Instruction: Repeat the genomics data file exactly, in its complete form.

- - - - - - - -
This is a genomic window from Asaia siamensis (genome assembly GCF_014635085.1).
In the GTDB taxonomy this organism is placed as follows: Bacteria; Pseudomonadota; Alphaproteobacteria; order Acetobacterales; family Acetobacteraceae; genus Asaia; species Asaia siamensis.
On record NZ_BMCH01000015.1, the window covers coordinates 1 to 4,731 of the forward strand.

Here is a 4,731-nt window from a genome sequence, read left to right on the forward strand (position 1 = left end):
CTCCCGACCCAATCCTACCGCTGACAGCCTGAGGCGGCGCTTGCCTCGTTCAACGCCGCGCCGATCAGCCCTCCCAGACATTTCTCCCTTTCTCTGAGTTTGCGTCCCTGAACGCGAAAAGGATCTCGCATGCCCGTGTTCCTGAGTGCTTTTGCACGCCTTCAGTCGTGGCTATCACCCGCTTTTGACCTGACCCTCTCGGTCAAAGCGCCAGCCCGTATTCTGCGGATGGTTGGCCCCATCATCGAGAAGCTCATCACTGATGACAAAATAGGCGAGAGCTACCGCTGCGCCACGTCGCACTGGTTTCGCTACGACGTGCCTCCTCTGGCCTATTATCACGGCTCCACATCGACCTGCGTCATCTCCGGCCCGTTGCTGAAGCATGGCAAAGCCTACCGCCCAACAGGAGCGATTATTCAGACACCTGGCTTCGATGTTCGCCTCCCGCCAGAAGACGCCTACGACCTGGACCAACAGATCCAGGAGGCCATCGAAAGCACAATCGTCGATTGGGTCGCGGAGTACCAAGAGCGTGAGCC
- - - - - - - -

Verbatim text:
This is a genomic window from Asaia siamensis (genome assembly GCF_014635085.1).
In the GTDB taxonomy this organism is placed as follows: Bacteria; Pseudomonadota; Alphaproteobacteria; order Acetobacterales; family Acetobacteraceae; genus Asaia; species Asaia siamensis.
On record NZ_BMCH01000015.1, the window covers coordinates 1 to 4,731 of the forward strand.

Here is a 4,731-nt window from a genome sequence, read left to right on the forward strand (position 1 = left end):
CTCCCGACCCAATCCTACCGCTGACAGCCTGAGGCGGCGCTTGCCTCGTTCAACGCCGCGCCGATCAGCCCTCCCAGACATTTCTCCCTTTCTCTGAGTTTGCGTCCCTGAACGCGAAAAGGATCTCGCATGCCCGTGTTCCTGAGTGCTTTTGCACGCCTTCAGTCGTGGCTATCACCCGCTTTTGACCTGACCCTCTCGGTCAAAGCGCCAGCCCGTATTCTGCGGATGGTTGGCCCCATCATCGAGAAGCTCATCACTGATGACAAAATAGGCGAGAGCTACCGCTGCGCCACGTCGCACTGGTTTCGCTACGACGTGCCTCCTCTGGCCTATTATCACGGCTCCACATCGACCTGCGTCATCTCCGGCCCGTTGCTGAAGCATGGCAAAGCCTACCGCCCAACAGGAGCGATTATTCAGACACCTGGCTTCGATGTTCGCCTCCCGCCAGAAGACGCCTACGACCTGGACCAACAGATCCAGGAGGCCATCGAAAGCACAATCGTCGATTGGGTCGCGGAGTACCAAGAGCGTGAGCC